Influencers can make teens aware of online video sponsoring
With the growing popularity of influencer marketing on online video sharing platforms, such as YouTube, it is increasingly important to be transparent about when an influencer video is sponsored. Unfortunately, there isn’t enough information about how which type of disclosure actually makes sponsorship transparent to youth. The aim of this study in Advances in Advertising Research Series is to gain a better understanding in how youth perceive transparency around online influencer videos. It turns out that youth are most aware when the influencer talks about the sponsorship in the videos.
- Young people are most likely to notice a sponsorship disclosure if influencers talk about the sponsorship at the beginning of a video.
- Explicit terms like ‘paid’ are helpful for children to understand the commercial nature of a sponsored video.
- To increase the transparency, and thus fairness, of influencer marketing on platforms such as YouTube influencers should clearly and concretely indicate at the beginning of their videos that they have been paid by a brand or organization to make the video.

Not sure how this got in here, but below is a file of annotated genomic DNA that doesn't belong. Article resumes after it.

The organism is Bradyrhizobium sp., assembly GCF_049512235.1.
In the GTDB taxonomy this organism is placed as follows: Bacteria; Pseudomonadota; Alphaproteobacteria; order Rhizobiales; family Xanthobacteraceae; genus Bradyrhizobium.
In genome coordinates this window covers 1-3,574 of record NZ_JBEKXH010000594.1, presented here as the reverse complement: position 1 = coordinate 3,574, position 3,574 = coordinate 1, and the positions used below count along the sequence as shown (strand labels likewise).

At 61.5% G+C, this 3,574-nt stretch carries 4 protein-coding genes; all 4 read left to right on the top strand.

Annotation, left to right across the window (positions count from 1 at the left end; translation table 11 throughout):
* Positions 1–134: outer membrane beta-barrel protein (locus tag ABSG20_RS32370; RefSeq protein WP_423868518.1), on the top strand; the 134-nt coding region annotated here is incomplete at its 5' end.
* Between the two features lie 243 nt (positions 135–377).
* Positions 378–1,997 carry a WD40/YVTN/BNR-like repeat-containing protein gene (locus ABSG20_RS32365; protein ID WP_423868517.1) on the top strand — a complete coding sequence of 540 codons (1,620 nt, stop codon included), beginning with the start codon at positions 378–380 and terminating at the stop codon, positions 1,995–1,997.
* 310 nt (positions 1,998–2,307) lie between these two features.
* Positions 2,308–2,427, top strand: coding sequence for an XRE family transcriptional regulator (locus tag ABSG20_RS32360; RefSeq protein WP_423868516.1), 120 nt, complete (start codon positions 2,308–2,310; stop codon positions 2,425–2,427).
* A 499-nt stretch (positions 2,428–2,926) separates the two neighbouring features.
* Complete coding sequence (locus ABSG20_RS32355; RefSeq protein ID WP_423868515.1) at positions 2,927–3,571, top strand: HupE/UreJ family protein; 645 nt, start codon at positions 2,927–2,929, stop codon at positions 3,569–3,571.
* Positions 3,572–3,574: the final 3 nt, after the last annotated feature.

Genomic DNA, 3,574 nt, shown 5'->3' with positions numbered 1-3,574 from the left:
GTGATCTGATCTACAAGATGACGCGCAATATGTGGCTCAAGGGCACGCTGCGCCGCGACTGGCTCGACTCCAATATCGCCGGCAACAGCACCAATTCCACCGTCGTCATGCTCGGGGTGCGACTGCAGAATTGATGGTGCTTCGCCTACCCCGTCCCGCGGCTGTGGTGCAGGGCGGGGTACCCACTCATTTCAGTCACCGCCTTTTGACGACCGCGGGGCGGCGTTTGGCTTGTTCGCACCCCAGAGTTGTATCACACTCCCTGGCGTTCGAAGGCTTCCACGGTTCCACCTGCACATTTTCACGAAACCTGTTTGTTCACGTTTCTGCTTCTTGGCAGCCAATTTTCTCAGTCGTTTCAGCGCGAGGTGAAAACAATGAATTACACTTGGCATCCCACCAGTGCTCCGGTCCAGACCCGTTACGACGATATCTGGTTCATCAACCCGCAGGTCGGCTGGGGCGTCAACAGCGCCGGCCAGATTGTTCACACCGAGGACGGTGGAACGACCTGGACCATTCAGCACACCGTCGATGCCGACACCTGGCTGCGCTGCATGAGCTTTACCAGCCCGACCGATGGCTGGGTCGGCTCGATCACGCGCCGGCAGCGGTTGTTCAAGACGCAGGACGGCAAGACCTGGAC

38 participants (10- 16 years old)
The researchers interviewed the teens in friend duos. Every interview lasted around 75 minutes. The participants watched two sponsored influencer videos: one with a spoken disclosure (e.g., ‘I created this video in collaboration with brand x) and one with a textual disclosure (‘This video contains a collaboration with brand x’). After each video the interviewer asked questions about the perception of the sponsorship and sponsorship disclosure of the video.
Facts and findings
- The participants’ attention was the highest for the spoken sponsorship disclosure. The spoken disclosure at the beginning of the video was the most noticeable because the participants rarely watched a video until the end.
- The participants were less aware of the textual disclosures. They barely paid attention to the textual disclosure before the video started. The participants explained that they did not pay attention to it, because they considered a screen with text before a video not to be part of the video.
- The participants were the least aware of the textual disclosures in the description of the video. Some participants said they never read descriptions, so they would never be exposed to the textual disclosure in the description.
- Not all participants understood the meaning of the sponsoring in influencer videos. The participants that didn't understand the sponsoring were also less aware of the disclosures.
- Remarkably, most participants only talked about the disclosures when the interviewer specifically asked about it. The participants barely noticed similar sponsorship disclosures in YouTube videos. An explanation for this is that the teens couldn’t give their full attention to the video because they were doing other things, like doing homework or putting on make-up.